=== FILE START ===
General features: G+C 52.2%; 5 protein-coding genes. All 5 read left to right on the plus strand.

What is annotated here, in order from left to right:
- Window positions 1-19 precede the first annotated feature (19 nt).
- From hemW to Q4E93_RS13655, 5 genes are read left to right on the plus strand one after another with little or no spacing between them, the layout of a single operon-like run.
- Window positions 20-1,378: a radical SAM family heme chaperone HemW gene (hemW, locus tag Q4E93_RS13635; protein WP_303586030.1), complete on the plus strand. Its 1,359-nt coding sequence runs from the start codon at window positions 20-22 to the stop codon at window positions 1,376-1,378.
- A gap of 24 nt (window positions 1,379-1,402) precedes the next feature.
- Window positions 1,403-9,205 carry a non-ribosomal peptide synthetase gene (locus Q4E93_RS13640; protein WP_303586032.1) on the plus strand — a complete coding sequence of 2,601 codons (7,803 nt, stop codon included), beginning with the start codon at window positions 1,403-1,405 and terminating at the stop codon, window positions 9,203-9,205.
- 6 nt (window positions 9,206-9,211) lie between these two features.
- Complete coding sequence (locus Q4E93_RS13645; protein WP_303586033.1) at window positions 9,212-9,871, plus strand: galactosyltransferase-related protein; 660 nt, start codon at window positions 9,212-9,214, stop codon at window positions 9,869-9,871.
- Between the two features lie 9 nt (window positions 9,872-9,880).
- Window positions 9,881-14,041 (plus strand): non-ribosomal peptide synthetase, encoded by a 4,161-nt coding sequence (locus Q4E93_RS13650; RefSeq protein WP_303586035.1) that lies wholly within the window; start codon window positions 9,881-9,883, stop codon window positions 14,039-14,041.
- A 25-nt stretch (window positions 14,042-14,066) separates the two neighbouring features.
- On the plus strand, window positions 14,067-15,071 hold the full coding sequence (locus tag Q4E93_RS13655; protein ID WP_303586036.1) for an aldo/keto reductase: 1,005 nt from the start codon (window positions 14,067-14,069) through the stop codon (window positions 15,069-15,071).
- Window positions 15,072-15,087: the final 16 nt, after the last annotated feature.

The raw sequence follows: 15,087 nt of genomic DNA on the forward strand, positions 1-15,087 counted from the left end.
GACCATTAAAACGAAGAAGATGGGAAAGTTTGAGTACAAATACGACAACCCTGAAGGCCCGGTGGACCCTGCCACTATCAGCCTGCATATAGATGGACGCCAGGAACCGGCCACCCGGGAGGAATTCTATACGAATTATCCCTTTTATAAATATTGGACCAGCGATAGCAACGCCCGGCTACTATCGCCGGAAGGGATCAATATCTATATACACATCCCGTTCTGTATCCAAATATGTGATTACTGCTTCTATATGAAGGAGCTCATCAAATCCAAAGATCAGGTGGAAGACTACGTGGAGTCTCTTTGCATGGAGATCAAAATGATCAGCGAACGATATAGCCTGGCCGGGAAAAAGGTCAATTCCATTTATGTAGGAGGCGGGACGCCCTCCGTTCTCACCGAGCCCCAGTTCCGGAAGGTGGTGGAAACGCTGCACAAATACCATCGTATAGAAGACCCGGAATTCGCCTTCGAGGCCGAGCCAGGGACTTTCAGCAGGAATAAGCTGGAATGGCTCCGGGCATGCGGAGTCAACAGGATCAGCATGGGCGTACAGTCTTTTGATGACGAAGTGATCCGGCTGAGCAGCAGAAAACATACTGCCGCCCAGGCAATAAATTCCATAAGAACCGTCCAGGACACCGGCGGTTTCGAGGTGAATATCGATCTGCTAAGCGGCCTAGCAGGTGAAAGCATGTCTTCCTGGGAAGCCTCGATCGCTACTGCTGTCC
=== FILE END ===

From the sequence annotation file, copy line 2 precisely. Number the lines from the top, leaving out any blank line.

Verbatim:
What is annotated here, in order from left to right: